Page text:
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Role of Photopheresis in the Treatment of Refractory Cellular Rejection in Kidney Transplantation | OMICS International
ISSN: 2161-0959
Journal of Nephrology & Therapeutics

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Role of Photopheresis in the Treatment of Refractory Cellular Rejection in Kidney Transplantation

Fernández EJ1, López C1*, Ramírez A1, Guerra R1, López L1, Fernández F2, Tapia M2 and García C1

1Unidad de Trasplante Renal, Servicio de Nefrología, Hospital Universitario Insular de Gran Canaria, Las Palmas de Gran Canaria, Spain

2Servicio de Hematología y Hemoterapia, Hospital Universitario Insular de Gran Canaria, Las Palmas de Gran Canaria, Spain

*Corresponding Author:
Celia lopez
Unidad de Trasplante Renal, Servicio de Nefrología
Hospital Universitario Insular de Gran Canaria
Las Palmas de Gran Canaria, Spain
Tel: 662495578
E-mail: [email protected]

Received Date: February 14, 2016; Accepted Date: March 26, 2016; Published Date: April 02, 2016

Citation: Fernández EJ, López C, Ramírez A, Guerra R, López L, et al. (2016) Role of Photopheresis in the Treatment of Refractory Cellular Rejection in Kidney Transplantation. J Nephrol Ther 6:242. doi:10.4172/2161-0959.1000242

Copyright: © 2016 Fernández EJ, et al. This is an open-access article distributed under the terms of the Creative Commons Attribution License, which permits unrestricted use, distribution, and reproduction in any medium, provided the original author and source are credited.

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Photopheresis; Rejection; Kidney transplantation

Case Report

Extracorporeal photopheresis is an immunomodulatory technique based on the apoptotic effects of 8- methoxypsoralen (8 MOP) and ultraviolet A (UVA) radiation on leukocytes. This technique is widely used in T-cell mediated disorders such as cutaneous T-cell lymphoma, graft-versus-host disease, rheumatoid arthritis and systemic lupus erythematosus. The use of this technique in the prophylaxis of acute rejection of lung or heart transplant is promising; however, scarce articles have been published on its application in case of acute cellular rejection refractory to conventional treatment in patients with kidney allograft.

We present the case of a 56-year-old patient who underwent kidney transplantation from deceased donor, on May 2013; immunosuppression was induced with basiliximab, tacrolimus, mycophenolate mofetil and corticoids. He presented immediate kidney function and showed improvement up to 16 days post-transplant, however with subsequent deterioration. Percutaneous kidney biopsy showed acute cellular rejection of type IB Banff. Laboratory results for anti-HLA, anti-MICA and anti-endothelial antibodies were negative. He was treated with bolus of methylprednisolone (3 × 500 mg) and thymoglobulin (1.25 mg/kg; total accumulated dose 410 mg) without favorable outcome; 17 days afterwards a second kidney biopsy was conducted, which evidenced acute cellular rejection of type IIA Banff with mild intimal arteritis. Due to the progression and refractory nature of the condition, photopheresis (14 sessions, weekly periodicity, equipment Therakos UVAR XTS System) and infusion of unspecific human gamma globulin (200 mg/kg, total dose 80 grams) were prescribed. After this treatment, progressive improvement of the kidney function was observed with 2.3 mg/dl serum creatinine (Crs) upon discharge. Renal function remained stable for the following 9 months, after which mild deterioration was observed with Crs 2.62 mg/dl. A new photopheresis series (6 weekly sessions) was prescribed with favorable outcome (7 months afterwards Crs was 1.9 mg/dl). No relevant treatment-related infection occurred.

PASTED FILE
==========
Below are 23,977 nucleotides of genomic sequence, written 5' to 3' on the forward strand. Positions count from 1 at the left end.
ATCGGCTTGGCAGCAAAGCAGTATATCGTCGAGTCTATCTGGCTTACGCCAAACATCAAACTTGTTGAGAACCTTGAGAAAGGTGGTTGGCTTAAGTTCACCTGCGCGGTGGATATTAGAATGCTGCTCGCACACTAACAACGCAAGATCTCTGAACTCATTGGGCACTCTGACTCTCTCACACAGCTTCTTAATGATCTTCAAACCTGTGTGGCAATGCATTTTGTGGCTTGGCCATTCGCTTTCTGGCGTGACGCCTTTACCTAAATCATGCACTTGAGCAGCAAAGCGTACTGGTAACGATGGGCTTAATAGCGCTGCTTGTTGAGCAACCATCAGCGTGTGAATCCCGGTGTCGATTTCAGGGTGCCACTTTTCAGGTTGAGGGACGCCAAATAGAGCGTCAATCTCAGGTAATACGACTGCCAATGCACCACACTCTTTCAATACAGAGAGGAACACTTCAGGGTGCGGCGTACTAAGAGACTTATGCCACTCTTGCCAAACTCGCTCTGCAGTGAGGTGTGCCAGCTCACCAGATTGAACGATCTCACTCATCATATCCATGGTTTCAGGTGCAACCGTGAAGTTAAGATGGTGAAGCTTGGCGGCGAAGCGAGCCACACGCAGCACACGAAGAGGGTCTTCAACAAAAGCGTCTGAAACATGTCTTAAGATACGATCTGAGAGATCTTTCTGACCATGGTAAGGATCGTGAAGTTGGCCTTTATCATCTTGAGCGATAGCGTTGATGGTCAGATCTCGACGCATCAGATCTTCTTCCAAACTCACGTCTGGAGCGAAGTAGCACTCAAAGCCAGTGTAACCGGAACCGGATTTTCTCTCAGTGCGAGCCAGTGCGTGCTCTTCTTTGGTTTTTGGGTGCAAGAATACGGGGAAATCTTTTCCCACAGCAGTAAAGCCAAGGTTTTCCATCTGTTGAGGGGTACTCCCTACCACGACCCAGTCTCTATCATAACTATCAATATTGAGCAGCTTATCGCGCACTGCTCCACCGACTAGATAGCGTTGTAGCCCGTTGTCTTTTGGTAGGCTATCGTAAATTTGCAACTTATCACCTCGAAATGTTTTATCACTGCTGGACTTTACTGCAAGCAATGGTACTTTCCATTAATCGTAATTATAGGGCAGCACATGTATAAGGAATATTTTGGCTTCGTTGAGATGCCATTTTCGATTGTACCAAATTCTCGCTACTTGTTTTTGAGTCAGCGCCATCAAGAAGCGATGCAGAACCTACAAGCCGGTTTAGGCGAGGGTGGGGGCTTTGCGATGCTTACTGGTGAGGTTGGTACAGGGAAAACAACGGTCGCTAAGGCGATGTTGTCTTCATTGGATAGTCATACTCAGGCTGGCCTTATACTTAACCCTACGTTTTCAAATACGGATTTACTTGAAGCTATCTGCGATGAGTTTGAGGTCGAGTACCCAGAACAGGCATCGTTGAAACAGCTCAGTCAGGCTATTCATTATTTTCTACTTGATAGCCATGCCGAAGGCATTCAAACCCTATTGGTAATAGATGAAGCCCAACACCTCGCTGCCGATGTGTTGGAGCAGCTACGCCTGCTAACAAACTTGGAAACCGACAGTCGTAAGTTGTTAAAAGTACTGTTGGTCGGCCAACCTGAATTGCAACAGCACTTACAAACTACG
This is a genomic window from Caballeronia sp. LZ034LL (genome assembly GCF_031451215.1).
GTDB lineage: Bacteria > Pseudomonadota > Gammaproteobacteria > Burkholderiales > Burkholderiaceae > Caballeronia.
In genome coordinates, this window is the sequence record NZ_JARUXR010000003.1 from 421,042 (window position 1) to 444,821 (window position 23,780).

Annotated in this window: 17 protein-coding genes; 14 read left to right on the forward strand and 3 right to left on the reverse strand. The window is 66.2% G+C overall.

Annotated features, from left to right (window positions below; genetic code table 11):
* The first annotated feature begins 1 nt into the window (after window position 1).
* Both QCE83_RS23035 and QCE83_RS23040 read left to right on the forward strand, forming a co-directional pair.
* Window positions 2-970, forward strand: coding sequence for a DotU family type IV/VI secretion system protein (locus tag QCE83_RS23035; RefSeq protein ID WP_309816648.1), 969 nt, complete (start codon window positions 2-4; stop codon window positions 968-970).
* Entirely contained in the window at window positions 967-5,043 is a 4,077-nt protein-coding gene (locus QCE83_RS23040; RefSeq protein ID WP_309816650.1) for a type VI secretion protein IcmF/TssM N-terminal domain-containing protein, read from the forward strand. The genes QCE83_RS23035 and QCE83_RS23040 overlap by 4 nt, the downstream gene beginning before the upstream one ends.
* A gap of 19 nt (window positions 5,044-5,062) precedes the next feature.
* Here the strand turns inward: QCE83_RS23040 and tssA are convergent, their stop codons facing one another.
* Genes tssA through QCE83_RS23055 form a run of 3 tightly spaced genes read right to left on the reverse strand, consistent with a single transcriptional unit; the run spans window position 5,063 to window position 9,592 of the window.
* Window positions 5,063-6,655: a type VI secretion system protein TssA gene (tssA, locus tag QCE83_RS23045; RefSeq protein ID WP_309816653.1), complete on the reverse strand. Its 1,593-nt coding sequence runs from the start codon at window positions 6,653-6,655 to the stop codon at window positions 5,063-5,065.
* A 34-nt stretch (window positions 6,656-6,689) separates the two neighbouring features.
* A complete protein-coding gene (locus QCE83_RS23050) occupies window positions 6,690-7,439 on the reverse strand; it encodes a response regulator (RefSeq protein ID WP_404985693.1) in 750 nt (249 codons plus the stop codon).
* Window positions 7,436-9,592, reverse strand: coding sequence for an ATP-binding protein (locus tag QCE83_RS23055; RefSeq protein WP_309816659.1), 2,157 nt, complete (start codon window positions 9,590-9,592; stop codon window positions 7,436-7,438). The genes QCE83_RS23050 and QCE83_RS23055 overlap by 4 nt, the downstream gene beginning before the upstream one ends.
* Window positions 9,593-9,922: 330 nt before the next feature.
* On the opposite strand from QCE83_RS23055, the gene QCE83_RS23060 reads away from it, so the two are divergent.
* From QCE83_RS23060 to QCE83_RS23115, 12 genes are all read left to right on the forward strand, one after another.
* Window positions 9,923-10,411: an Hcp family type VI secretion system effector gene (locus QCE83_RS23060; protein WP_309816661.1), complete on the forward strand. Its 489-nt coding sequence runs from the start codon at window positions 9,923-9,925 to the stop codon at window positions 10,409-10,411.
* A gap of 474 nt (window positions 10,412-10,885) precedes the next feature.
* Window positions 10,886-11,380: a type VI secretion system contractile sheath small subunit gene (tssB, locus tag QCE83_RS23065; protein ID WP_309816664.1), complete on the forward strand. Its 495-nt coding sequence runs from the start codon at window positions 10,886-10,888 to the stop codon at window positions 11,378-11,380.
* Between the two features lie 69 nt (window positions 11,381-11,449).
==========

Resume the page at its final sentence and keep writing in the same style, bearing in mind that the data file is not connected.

Prophylactic photopheresis treatment in kidney transplantation together with standard immunosuppression therapy has been reported to improve renal function after 6 months and to increase the levels of regulatory T-cells (Tregs) as compared to control [1]. However, very few and occasionally contradictory articles have been published on the use of photopheresis in patients with RA refractory to conventional treatment. Horina et al. described three cases of patients treated with monthly photopheresis sessions, which failed to improve the kidney function so that they had to go back to dialysis in a few months [2].However, other authors reported improvement of the kidney function in association with more frequent photopheresis sessions [3]. Dall´amico et al. described 4 patients with different types of cell rejection, previously treated with OKT3, whose renal function improved after the first treatment cycle and kept stable up to one year afterwards, thus allowing for reduction of the immunosuppressive load [4]. These authors used weekly, biweekly or monthly schedules up to a maximum of 19 sessions.

The mechanisms behind the beneficial effects of photopheresis are not fully understood. Apparently, it triggers immunomodulatory response of the alloreactive T lymphocytes exposed to 8MOP and UVA radiation, where the synthesis of interleukins (especially TNF, IL-10 and IL-6) and the progressive increase, session by session, of the number of regulatory T cells (CD4+, CD25+ and FoxP3+) probably play a relevant role. Such mechanisms could account for the fact that the beneficial effects of this therapy on cutaneous T-cell lymphoma are observed after two or three months of treatment, while the effects on RA appear in a few days [5].

Up to the moment, photopheresis as a rescue treatment in cases of acute cellular rejection of renal allograft refractory to conventional treatment seems to be useful and safe. However, studies with larger patient populations are needed to confirm this result.

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